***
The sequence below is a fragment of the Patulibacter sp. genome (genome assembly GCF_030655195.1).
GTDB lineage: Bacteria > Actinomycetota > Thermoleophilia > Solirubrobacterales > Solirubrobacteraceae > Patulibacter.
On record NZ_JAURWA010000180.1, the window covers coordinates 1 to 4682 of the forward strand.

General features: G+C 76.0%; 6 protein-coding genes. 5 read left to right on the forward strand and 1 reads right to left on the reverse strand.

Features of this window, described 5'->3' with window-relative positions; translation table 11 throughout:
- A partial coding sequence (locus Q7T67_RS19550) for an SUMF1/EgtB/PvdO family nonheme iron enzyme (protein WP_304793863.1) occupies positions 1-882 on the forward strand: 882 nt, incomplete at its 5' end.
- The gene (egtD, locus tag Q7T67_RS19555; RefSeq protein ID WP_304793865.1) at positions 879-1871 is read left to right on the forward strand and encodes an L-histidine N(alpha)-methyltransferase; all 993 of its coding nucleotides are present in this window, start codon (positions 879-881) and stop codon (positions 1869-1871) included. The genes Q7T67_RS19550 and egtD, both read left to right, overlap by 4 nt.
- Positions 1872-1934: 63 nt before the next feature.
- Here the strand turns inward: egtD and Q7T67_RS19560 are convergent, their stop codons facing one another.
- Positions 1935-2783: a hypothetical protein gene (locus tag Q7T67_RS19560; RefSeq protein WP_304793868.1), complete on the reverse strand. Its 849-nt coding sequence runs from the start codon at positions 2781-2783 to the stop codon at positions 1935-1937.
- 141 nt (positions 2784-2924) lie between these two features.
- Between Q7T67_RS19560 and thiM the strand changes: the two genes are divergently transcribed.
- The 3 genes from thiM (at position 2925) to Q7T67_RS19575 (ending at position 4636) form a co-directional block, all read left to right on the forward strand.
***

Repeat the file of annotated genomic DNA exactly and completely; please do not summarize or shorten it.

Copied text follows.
The sequence below is a fragment of the Patulibacter sp. genome (genome assembly GCF_030655195.1).
GTDB lineage: Bacteria > Actinomycetota > Thermoleophilia > Solirubrobacterales > Solirubrobacteraceae > Patulibacter.
On record NZ_JAURWA010000180.1, the window covers coordinates 1 to 4682 of the forward strand.

General features: G+C 76.0%; 6 protein-coding genes. 5 read left to right on the forward strand and 1 reads right to left on the reverse strand.

Features of this window, described 5'->3' with window-relative positions; translation table 11 throughout:
- A partial coding sequence (locus Q7T67_RS19550) for an SUMF1/EgtB/PvdO family nonheme iron enzyme (protein WP_304793863.1) occupies positions 1-882 on the forward strand: 882 nt, incomplete at its 5' end.
- The gene (egtD, locus tag Q7T67_RS19555; RefSeq protein ID WP_304793865.1) at positions 879-1871 is read left to right on the forward strand and encodes an L-histidine N(alpha)-methyltransferase; all 993 of its coding nucleotides are present in this window, start codon (positions 879-881) and stop codon (positions 1869-1871) included. The genes Q7T67_RS19550 and egtD, both read left to right, overlap by 4 nt.
- Positions 1872-1934: 63 nt before the next feature.
- Here the strand turns inward: egtD and Q7T67_RS19560 are convergent, their stop codons facing one another.
- Positions 1935-2783: a hypothetical protein gene (locus tag Q7T67_RS19560; RefSeq protein WP_304793868.1), complete on the reverse strand. Its 849-nt coding sequence runs from the start codon at positions 2781-2783 to the stop codon at positions 1935-1937.
- 141 nt (positions 2784-2924) lie between these two features.
- Between Q7T67_RS19560 and thiM the strand changes: the two genes are divergently transcribed.
- The 3 genes from thiM (at position 2925) to Q7T67_RS19575 (ending at position 4636) form a co-directional block, all read left to right on the forward strand.